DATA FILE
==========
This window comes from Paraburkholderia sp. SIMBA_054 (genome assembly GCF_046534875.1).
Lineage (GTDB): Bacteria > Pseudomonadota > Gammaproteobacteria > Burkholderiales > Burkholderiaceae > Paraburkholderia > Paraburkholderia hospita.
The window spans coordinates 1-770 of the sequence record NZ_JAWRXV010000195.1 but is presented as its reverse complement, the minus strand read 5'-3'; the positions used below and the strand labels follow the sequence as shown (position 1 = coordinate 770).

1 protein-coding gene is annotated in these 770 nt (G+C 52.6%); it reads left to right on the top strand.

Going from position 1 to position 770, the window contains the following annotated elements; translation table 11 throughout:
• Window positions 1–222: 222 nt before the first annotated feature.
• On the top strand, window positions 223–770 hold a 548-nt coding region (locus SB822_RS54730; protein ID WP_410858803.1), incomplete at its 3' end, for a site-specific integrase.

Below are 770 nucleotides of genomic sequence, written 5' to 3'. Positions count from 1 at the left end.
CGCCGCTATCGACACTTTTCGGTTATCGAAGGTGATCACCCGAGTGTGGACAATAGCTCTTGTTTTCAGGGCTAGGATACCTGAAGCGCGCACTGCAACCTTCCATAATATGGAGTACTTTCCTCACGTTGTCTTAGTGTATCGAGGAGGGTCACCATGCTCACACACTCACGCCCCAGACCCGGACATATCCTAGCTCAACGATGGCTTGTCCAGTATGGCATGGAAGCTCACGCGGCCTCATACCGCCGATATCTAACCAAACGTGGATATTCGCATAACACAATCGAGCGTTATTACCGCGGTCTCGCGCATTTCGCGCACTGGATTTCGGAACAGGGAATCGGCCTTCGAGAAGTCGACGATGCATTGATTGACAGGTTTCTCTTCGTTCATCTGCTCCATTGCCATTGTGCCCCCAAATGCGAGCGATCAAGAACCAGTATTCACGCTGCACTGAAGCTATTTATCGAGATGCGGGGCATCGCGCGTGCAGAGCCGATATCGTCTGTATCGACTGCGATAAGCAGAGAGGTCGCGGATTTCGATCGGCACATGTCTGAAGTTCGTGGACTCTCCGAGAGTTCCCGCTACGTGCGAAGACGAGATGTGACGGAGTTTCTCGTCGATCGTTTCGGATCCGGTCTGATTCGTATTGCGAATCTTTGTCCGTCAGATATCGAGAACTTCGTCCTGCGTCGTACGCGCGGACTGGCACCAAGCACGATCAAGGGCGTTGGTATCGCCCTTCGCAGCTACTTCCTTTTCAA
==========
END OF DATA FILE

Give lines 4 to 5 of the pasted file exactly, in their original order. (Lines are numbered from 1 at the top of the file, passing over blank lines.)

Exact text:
1 protein-coding gene is annotated in these 770 nt (G+C 52.6%); it reads left to right on the top strand.

Going from position 1 to position 770, the window contains the following annotated elements; translation table 11 throughout: